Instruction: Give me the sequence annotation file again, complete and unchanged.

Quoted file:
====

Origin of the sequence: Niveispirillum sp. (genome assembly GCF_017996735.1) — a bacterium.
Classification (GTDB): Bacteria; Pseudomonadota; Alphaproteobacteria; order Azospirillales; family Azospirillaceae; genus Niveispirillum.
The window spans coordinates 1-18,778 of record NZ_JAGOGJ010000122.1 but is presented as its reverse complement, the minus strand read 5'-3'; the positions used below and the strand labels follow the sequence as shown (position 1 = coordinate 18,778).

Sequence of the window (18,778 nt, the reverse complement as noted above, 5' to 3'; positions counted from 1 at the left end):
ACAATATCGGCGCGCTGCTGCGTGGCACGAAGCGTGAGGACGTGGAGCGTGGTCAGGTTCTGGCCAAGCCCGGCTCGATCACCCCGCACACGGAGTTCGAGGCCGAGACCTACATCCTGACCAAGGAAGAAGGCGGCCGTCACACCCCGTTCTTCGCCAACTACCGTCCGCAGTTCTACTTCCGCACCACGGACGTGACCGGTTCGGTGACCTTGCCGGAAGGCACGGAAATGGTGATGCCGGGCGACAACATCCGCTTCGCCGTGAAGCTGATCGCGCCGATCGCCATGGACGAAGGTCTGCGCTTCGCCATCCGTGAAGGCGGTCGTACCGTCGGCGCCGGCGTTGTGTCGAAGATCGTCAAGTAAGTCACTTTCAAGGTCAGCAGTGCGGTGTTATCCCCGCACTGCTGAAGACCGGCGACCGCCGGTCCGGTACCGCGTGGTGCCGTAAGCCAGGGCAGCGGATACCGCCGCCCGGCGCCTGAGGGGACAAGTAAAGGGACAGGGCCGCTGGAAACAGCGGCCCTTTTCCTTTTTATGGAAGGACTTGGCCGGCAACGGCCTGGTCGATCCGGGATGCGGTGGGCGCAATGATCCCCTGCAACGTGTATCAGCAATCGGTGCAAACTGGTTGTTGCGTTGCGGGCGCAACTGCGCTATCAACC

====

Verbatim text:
Origin of the sequence: Niveispirillum sp. (genome assembly GCF_017996735.1) — a bacterium.
Classification (GTDB): Bacteria; Pseudomonadota; Alphaproteobacteria; order Azospirillales; family Azospirillaceae; genus Niveispirillum.
The window spans coordinates 1-18,778 of record NZ_JAGOGJ010000122.1 but is presented as its reverse complement, the minus strand read 5'-3'; the positions used below and the strand labels follow the sequence as shown (position 1 = coordinate 18,778).

Sequence of the window (18,778 nt, the reverse complement as noted above, 5' to 3'; positions counted from 1 at the left end):
ACAATATCGGCGCGCTGCTGCGTGGCACGAAGCGTGAGGACGTGGAGCGTGGTCAGGTTCTGGCCAAGCCCGGCTCGATCACCCCGCACACGGAGTTCGAGGCCGAGACCTACATCCTGACCAAGGAAGAAGGCGGCCGTCACACCCCGTTCTTCGCCAACTACCGTCCGCAGTTCTACTTCCGCACCACGGACGTGACCGGTTCGGTGACCTTGCCGGAAGGCACGGAAATGGTGATGCCGGGCGACAACATCCGCTTCGCCGTGAAGCTGATCGCGCCGATCGCCATGGACGAAGGTCTGCGCTTCGCCATCCGTGAAGGCGGTCGTACCGTCGGCGCCGGCGTTGTGTCGAAGATCGTCAAGTAAGTCACTTTCAAGGTCAGCAGTGCGGTGTTATCCCCGCACTGCTGAAGACCGGCGACCGCCGGTCCGGTACCGCGTGGTGCCGTAAGCCAGGGCAGCGGATACCGCCGCCCGGCGCCTGAGGGGACAAGTAAAGGGACAGGGCCGCTGGAAACAGCGGCCCTTTTCCTTTTTATGGAAGGACTTGGCCGGCAACGGCCTGGTCGATCCGGGATGCGGTGGGCGCAATGATCCCCTGCAACGTGTATCAGCAATCGGTGCAAACTGGTTGTTGCGTTGCGGGCGCAACTGCGCTATCAACC